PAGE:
A walk across the abandoned railyard in Berlin's Schöneberg district gives new meaning to the words "urban jungle." Between a noisy commuter train line on one side and apartment blocks on the other, a carpet of rare flowers with names like ladies' fingers and queen-devil hawkweed covers railroad ties and warehouse ruins. All sorts of endangered butterflies, spiders and bumblebees thrive, as does Europe's northernmost breeding colony of praying mantises. Goshawks and kestrels spy for prey overhead.
Nature has, of course, found its niches in towns and cities ever since humans built them. Pigeons and cockroaches have settled down with mankind. Escaped pets and their offspring, like the famed wild parrots of San Francisco's Telegraph Hill, have added an exotic touch to the urban fauna. Yet for some reason many of us continue to see cities as barren or worse, spreading biological destruction wherever they sprawl.
As they take a closer look, however, biologists in the nascent science of "urban ecology" are finding that cities are not just important habitats, but veritable hot spots of animal and plant life. "You can take any big city and find more species, more diverse habitats than in just about any national park or nature reserve," says Josef Reichholf, professor of ornithology at Munich's Technical University. Both in animal numbers as well as species diversity, he says, cities beat the countryside hands down.
Berlin, one of the best-studied cases, is home to two thirds of the 280 bird species existing in Germany, including peregrine falcons and ospreys--raptors that have disappeared from much of the country. What's more, biologists say, urban biodiversity seems to be on the rise--as our cities become cleaner, suburbs grow greener, and more and more species learn to adapt. These findings are challenging an old piece of orthodoxy--that urbanization is the planet's biggest environmental threat. On the contrary, it's in the open country that plants and animals have seen the most rapid decline. The main culprit, biologists say: a highly efficient but species-killing agriculture, now spreading from the developed world to southern countries like Brazil.
Vast "monocultures" of single-strain crops, maintained with powerful herbicides and insecticides, have decimated the older, more varied landscape. Many forests are now uniform tree farms supporting few species. An oversupply of fertilizers and animal wastes favors fast-growing greens that crowd out the wildflowers, grasses and weeds that were once a rich habitat for insects and animals. "The real wasteland isn't in the city, it's out in the country," says John Hadidian, head of the Urban Wildlife Program at the Humane Society in Washington, D.C. Today, biologists estimate that agriculture and forestry cause over 80 percent of explainable species deaths worldwide, versus just 15 percent caused by human settlement, pollution and sprawl.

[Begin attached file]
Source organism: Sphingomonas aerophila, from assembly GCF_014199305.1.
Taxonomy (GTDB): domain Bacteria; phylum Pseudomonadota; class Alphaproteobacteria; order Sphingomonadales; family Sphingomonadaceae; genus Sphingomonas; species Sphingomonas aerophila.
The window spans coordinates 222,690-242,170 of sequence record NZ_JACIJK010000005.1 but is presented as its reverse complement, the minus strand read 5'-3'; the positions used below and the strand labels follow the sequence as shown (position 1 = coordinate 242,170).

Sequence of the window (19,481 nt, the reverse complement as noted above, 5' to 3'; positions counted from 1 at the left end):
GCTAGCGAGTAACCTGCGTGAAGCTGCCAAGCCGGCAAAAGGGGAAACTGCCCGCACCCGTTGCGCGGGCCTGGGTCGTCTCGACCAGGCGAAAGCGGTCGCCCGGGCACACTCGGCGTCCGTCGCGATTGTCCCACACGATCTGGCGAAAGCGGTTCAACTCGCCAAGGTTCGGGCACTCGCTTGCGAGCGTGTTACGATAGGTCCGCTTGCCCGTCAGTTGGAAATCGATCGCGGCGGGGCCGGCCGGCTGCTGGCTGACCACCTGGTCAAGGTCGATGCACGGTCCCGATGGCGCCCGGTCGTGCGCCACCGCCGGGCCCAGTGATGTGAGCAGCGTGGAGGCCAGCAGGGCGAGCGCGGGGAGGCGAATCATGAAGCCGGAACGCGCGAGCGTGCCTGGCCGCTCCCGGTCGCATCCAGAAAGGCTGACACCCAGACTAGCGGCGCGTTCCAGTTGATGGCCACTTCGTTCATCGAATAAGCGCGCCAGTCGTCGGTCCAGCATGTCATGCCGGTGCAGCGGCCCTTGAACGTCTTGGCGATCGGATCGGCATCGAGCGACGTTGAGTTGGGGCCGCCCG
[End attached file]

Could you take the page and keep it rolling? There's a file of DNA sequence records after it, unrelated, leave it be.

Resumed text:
Some biologists think flora and fauna are seeking refuge in cities, and the bigger the city, the better. For starters there are fewer guns (in general) and more sources of food in heavily settled areas, as suburban raccoons, deer and coyotes discovered long ago. In Zurich today, there are now up to ten times as many foxes, badgers and hedgehogs per square kilometer within the city as in the surrounding rural area, a recent Swiss survey found.
More important, megacities create a mosaic of habitats and microclimates, from pond-filled gardens to industrial "brownfield" sites like those dry, hot railyards in Berlin. In London, the extremely rare redstart has seen a resurgence in abandoned factory lots, and on those "green roofs" newly popular with environmentally conscious urbanites. For the birds, these spaces resemble the country meadows they can no longer find. Among skyscrapers and tall smokestacks, peregrine falcons seem to feel even more at home than in the mountains whence they came. New York City's population, 14 breeding pairs, is the highest concentration on record.